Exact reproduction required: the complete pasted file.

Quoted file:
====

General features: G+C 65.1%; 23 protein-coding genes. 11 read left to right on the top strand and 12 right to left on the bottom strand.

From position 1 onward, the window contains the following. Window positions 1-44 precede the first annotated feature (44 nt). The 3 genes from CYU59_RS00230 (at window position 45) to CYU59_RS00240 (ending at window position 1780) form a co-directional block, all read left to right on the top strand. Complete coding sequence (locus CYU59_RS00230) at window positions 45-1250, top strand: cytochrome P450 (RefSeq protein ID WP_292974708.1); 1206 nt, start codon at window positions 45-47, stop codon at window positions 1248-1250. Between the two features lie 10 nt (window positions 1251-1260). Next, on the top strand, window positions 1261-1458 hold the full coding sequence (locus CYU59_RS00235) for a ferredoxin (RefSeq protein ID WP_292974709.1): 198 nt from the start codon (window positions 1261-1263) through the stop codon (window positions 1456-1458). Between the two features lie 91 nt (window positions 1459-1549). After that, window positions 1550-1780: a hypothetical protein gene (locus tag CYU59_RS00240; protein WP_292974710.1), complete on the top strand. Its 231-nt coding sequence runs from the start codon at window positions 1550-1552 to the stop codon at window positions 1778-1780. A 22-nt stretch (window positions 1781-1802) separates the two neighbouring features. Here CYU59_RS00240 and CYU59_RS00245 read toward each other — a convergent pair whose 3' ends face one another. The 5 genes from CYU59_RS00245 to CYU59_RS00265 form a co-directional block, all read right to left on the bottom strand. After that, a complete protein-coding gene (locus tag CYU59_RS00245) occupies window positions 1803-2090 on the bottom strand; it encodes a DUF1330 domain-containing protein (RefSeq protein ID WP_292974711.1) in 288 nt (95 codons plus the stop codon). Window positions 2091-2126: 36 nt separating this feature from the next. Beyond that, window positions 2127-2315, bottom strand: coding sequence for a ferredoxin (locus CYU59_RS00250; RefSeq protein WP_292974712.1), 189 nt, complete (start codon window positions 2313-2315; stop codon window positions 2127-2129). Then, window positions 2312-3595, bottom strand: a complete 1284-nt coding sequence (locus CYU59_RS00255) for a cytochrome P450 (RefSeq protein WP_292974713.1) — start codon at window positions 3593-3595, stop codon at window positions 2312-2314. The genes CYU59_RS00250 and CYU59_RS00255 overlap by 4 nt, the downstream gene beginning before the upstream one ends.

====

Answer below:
General features: G+C 65.1%; 23 protein-coding genes. 11 read left to right on the top strand and 12 right to left on the bottom strand.

From position 1 onward, the window contains the following. Window positions 1-44 precede the first annotated feature (44 nt). The 3 genes from CYU59_RS00230 (at window position 45) to CYU59_RS00240 (ending at window position 1780) form a co-directional block, all read left to right on the top strand. Complete coding sequence (locus CYU59_RS00230) at window positions 45-1250, top strand: cytochrome P450 (RefSeq protein ID WP_292974708.1); 1206 nt, start codon at window positions 45-47, stop codon at window positions 1248-1250. Between the two features lie 10 nt (window positions 1251-1260). Next, on the top strand, window positions 1261-1458 hold the full coding sequence (locus CYU59_RS00235) for a ferredoxin (RefSeq protein ID WP_292974709.1): 198 nt from the start codon (window positions 1261-1263) through the stop codon (window positions 1456-1458). Between the two features lie 91 nt (window positions 1459-1549). After that, window positions 1550-1780: a hypothetical protein gene (locus tag CYU59_RS00240; protein WP_292974710.1), complete on the top strand. Its 231-nt coding sequence runs from the start codon at window positions 1550-1552 to the stop codon at window positions 1778-1780. A 22-nt stretch (window positions 1781-1802) separates the two neighbouring features. Here CYU59_RS00240 and CYU59_RS00245 read toward each other — a convergent pair whose 3' ends face one another. The 5 genes from CYU59_RS00245 to CYU59_RS00265 form a co-directional block, all read right to left on the bottom strand. After that, a complete protein-coding gene (locus tag CYU59_RS00245) occupies window positions 1803-2090 on the bottom strand; it encodes a DUF1330 domain-containing protein (RefSeq protein ID WP_292974711.1) in 288 nt (95 codons plus the stop codon). Window positions 2091-2126: 36 nt separating this feature from the next. Beyond that, window positions 2127-2315, bottom strand: coding sequence for a ferredoxin (locus CYU59_RS00250; RefSeq protein WP_292974712.1), 189 nt, complete (start codon window positions 2313-2315; stop codon window positions 2127-2129). Then, window positions 2312-3595, bottom strand: a complete 1284-nt coding sequence (locus CYU59_RS00255) for a cytochrome P450 (RefSeq protein WP_292974713.1) — start codon at window positions 3593-3595, stop codon at window positions 2312-2314. The genes CYU59_RS00250 and CYU59_RS00255 overlap by 4 nt, the downstream gene beginning before the upstream one ends.